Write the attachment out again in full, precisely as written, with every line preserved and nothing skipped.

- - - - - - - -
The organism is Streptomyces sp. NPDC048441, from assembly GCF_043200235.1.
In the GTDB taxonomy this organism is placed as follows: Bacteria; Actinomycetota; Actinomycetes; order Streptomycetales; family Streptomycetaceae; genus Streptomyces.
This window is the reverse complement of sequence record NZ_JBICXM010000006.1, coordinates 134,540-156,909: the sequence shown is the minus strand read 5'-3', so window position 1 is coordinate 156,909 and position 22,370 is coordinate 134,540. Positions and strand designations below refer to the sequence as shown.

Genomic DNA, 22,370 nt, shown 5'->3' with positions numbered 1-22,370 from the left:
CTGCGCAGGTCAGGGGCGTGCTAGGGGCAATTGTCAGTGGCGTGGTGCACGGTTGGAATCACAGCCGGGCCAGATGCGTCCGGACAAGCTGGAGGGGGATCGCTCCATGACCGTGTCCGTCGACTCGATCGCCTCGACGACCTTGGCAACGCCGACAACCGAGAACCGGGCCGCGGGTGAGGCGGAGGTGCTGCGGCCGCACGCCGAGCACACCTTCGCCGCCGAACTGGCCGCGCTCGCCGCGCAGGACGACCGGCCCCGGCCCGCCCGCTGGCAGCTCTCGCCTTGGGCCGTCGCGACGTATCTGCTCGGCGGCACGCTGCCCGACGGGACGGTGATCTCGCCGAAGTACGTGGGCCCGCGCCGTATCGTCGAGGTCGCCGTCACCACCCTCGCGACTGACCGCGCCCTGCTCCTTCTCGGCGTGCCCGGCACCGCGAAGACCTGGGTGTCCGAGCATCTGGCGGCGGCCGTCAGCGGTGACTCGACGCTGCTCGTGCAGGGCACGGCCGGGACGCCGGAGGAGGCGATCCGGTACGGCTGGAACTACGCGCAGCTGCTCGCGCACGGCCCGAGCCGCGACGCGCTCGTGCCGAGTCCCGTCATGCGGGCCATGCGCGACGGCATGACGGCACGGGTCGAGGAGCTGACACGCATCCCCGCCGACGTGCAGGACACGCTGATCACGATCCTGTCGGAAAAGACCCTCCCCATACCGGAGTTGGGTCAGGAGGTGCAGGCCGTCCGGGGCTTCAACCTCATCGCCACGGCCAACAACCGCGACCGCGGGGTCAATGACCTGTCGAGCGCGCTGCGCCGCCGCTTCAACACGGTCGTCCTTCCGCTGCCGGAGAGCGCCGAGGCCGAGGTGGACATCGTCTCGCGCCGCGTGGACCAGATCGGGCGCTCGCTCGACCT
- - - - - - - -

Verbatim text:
The organism is Streptomyces sp. NPDC048441, from assembly GCF_043200235.1.
In the GTDB taxonomy this organism is placed as follows: Bacteria; Actinomycetota; Actinomycetes; order Streptomycetales; family Streptomycetaceae; genus Streptomyces.
This window is the reverse complement of sequence record NZ_JBICXM010000006.1, coordinates 134,540-156,909: the sequence shown is the minus strand read 5'-3', so window position 1 is coordinate 156,909 and position 22,370 is coordinate 134,540. Positions and strand designations below refer to the sequence as shown.

Genomic DNA, 22,370 nt, shown 5'->3' with positions numbered 1-22,370 from the left:
CTGCGCAGGTCAGGGGCGTGCTAGGGGCAATTGTCAGTGGCGTGGTGCACGGTTGGAATCACAGCCGGGCCAGATGCGTCCGGACAAGCTGGAGGGGGATCGCTCCATGACCGTGTCCGTCGACTCGATCGCCTCGACGACCTTGGCAACGCCGACAACCGAGAACCGGGCCGCGGGTGAGGCGGAGGTGCTGCGGCCGCACGCCGAGCACACCTTCGCCGCCGAACTGGCCGCGCTCGCCGCGCAGGACGACCGGCCCCGGCCCGCCCGCTGGCAGCTCTCGCCTTGGGCCGTCGCGACGTATCTGCTCGGCGGCACGCTGCCCGACGGGACGGTGATCTCGCCGAAGTACGTGGGCCCGCGCCGTATCGTCGAGGTCGCCGTCACCACCCTCGCGACTGACCGCGCCCTGCTCCTTCTCGGCGTGCCCGGCACCGCGAAGACCTGGGTGTCCGAGCATCTGGCGGCGGCCGTCAGCGGTGACTCGACGCTGCTCGTGCAGGGCACGGCCGGGACGCCGGAGGAGGCGATCCGGTACGGCTGGAACTACGCGCAGCTGCTCGCGCACGGCCCGAGCCGCGACGCGCTCGTGCCGAGTCCCGTCATGCGGGCCATGCGCGACGGCATGACGGCACGGGTCGAGGAGCTGACACGCATCCCCGCCGACGTGCAGGACACGCTGATCACGATCCTGTCGGAAAAGACCCTCCCCATACCGGAGTTGGGTCAGGAGGTGCAGGCCGTCCGGGGCTTCAACCTCATCGCCACGGCCAACAACCGCGACCGCGGGGTCAATGACCTGTCGAGCGCGCTGCGCCGCCGCTTCAACACGGTCGTCCTTCCGCTGCCGGAGAGCGCCGAGGCCGAGGTGGACATCGTCTCGCGCCGCGTGGACCAGATCGGGCGCTCGCTCGACCT